Friday, March 15, 2013

Zento Review

Awhile back, Living Social had a deal offering a 7-course tasting for 2 for $70 at Sushi Zento. The normal retail for this tasting menu was $140 - so that's a 50% savings. So when I noticed the deal was about to expire, I decided to finally get off my butt and cash it in! 

So I made reservations for a Saturday evening. I called the day of the dinner as I needed to move back dinner by an hour, and it was a good thing I did. For some reason, they did not have my initial reservation down. Perhaps that was why I never received a confirmation call, despite making my reservation 3 weeks in advance. Regardless, they were able to provide a table for me that night.

Sushi Zento offers the talents of Chef Sam Ho, former sous chef at Morimoto, of Iron Chef fame. Having tried Iron Chef Morimoto's cuisine at his NYC outpost, I was excited to try Chef Ho's cuisine.

Unfortunately at Sushi Zento, there is no sushi bar (just a normal bar). Still, I was informed that omakase (traditional japanese tasting consisting primarily of sashimi/sushi/nigiri) was available. Still, one of the perks of omakase is being able to watch the sushi chef expertly prepare the nigiri right in front of you.

The decor at Sushi Zento is intimate. I loved the exposed brick and the wax coming from candle-lit openings on the walls. Still, the seating was reminiscent of Barbuzzo - in other words, really close quarters.

Tasting Menu ($70 pp)

Pumpkin Spice ($10)
Hiram Walker pumpkin liqueur, Hanger One spiced pear vodka, Cointreau orange liqueur, simple syrup agnostura bitters, garnished with fresh ground cinnamon 

While the Living Social deal offered free non-alcoholic drinks, we decided to opt for a few cocktails. The GF went with the pumpkin spice, which was light, subtly sweet, and frothy.

Johnny Sokko ($10)
Muddled ginger, Bacardi rum, Coca cola, garnished with fresh ginger root and lime wheel  

Mine was sweet as well, with some definite bite from the rum. However, I didn't notice any fresh ginger root garnish and the carbonation from the Coke was slight.

Miso Soup with Mussels

We both started off with miso soup with mussels. There was balanced salinity in a typically overly salty soup. The scallions were a nice touch and the sweet, plump mussels were perfectly clean and juicy.

Crispy Calamari Salad

I could smell the crisply fried calamari before I ate anything - and that was a good thing. The calamari was light and was a nice highlight to the perfectly dressed greens, which had a prototypical ginger-sesame dressing.

Homemade Crab Cakes

The crab cakes were crisply fried in panko - perfect pucks of meaty crab. There was a slight amount of sweet, garlic tartar sauce on each disc and some greens to break up any monotony.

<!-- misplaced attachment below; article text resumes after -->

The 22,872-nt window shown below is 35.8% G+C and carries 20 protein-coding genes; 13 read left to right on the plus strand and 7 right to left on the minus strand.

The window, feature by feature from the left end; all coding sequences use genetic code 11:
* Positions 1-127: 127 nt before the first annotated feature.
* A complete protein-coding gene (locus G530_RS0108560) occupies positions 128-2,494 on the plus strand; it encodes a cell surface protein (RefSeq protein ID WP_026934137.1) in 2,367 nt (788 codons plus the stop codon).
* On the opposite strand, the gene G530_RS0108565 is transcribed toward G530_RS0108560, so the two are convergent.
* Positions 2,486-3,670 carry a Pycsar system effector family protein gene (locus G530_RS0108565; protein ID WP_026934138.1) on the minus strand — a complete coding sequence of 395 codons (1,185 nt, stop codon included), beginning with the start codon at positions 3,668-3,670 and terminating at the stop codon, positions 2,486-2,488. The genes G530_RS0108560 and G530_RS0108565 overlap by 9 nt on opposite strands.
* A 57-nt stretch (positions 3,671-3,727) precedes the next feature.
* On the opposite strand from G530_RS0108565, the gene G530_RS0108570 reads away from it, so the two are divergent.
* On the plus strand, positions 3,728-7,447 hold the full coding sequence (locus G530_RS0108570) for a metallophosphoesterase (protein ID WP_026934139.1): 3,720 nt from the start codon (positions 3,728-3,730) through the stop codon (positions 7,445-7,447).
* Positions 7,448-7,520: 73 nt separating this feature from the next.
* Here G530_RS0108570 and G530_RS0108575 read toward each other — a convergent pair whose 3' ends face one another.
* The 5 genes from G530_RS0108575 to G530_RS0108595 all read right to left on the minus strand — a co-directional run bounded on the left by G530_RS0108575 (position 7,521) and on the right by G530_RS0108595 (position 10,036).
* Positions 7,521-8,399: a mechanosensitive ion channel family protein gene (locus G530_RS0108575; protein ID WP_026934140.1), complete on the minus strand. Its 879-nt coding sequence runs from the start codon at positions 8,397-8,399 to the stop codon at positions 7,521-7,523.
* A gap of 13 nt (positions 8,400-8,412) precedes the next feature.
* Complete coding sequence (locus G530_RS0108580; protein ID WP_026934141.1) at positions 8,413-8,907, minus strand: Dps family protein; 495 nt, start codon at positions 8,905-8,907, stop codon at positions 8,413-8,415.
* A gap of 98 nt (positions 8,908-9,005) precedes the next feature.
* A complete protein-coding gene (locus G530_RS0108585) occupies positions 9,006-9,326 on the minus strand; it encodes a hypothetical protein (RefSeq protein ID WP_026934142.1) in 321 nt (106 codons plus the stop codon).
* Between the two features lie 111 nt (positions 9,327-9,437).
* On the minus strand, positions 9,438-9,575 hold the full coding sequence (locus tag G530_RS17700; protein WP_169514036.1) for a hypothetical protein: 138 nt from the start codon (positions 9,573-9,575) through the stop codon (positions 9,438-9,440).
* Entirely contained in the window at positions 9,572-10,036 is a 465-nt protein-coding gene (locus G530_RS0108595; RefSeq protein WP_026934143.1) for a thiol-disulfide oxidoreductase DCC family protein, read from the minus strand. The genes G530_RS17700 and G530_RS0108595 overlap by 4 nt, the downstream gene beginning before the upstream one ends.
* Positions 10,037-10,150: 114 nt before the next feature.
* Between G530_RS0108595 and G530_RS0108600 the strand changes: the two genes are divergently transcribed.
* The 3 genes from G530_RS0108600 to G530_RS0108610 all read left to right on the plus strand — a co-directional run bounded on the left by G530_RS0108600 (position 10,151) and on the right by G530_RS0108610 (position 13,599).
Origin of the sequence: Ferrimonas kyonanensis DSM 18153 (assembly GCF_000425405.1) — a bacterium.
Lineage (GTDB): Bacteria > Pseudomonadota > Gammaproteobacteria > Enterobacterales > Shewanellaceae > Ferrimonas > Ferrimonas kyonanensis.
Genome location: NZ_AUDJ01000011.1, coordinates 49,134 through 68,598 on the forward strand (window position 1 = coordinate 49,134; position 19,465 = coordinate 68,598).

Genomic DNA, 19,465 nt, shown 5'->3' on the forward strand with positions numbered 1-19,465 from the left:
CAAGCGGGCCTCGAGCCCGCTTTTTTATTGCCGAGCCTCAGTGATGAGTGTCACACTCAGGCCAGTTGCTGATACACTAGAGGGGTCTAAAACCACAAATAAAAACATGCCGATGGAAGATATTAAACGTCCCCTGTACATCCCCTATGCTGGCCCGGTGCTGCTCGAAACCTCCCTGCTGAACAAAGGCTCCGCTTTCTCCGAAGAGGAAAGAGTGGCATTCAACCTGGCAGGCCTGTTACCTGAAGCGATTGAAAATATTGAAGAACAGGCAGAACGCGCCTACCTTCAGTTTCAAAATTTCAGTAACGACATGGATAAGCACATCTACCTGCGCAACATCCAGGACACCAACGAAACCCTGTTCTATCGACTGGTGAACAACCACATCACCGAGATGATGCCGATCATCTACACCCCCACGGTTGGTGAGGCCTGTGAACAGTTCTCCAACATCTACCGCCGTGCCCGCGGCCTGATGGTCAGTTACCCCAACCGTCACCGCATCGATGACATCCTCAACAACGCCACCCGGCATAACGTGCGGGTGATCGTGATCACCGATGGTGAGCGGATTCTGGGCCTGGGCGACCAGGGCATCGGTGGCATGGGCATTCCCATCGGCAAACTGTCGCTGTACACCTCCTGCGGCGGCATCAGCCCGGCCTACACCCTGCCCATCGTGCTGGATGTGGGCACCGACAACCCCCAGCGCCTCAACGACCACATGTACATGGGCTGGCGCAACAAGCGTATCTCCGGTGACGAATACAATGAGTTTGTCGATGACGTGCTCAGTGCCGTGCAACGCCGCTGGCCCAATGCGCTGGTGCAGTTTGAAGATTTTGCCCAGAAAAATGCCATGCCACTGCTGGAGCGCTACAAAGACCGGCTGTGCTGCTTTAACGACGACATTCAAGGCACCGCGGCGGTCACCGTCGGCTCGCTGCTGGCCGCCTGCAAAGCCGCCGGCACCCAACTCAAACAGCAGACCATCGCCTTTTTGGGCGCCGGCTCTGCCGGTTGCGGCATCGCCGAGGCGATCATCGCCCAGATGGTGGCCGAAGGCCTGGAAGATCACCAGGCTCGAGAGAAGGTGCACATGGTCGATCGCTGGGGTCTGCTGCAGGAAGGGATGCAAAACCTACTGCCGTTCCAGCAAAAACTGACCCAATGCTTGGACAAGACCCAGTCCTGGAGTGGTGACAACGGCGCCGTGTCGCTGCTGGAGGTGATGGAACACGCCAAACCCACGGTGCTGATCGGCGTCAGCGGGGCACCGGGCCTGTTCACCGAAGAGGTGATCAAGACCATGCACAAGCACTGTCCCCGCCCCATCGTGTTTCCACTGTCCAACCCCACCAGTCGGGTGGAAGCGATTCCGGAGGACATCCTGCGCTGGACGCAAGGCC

Whitefish Carpaccio 

The whitefish was thinly pounded out - light and toothsome. The accompanying sauce was smoky and bright, rounding out the dish nicely.

Chicken Teriyaki 

The chicken breast was juicy and was seasoned lightly. The teriyaki sauce was saccharine and pretty standard. Frankly though, the spinach was my favorite part of the dish, especially as I'm usually not looking to get the teriyaki dish at a sushi restaurant.

Sushi/Nigiri Platter

Clockwise from top, you have white tuna (escolar) sushi with avocado. This had a slight mayo dressing, which was creamy. Topped with black sesame, this was pretty good. Next, we had amberjack (yellowtail), which had a nice delicate snap. The salmon was prototypically fatty and delicious. The super white tuna (fatty escolar) was smoky. Maguro (tuna) was fishy to me however, and was quite disappointing. A pet peeve of mine is when the wasabi is served on the side with nigiri and that was the case here. Additionally, the rice was substandard for sushi - cold and I could barely sense any vinegar.

Tofu Cheesecake

Our first of our dessert duo was the tofu cheese cake, with lychee in the middle. This had a creamy panna cotta-like texture and was subtly sweet.

Mochi with Green Tea Ice Cream

This was the GF's first time trying mochi and she wasn't the biggest fan, mainly due to the texture. However, being used to mochi, it was perfectly dense and smooth. The green tea ice cream within was a nice palate cleanser for the meal.

Overall, I can't see the tasting at Sushi Zento being worth $70 per person. Heck, the tasting at Jose Garce's restaurants consist of more overall dishes, higher quality, and better creativity. However, thanks to Living Social, the price point justified this initial meal. Still, I was expecting a bit more though I may have been misled by the guise of Chef Ho's experience at Morimoto. While Morimoto isn't a pure sushi/sashimi/nigiri experience, the quality of the fish is still quite high. And the cuisine offered (do try the Duck, Duck Duck at Morimoto) is simply superior. I can see the uninitiated being enthralled by Sushi Zento, but I would come here for a stiff drink and a specialty roll. Not for the omakase at the bar for sure.

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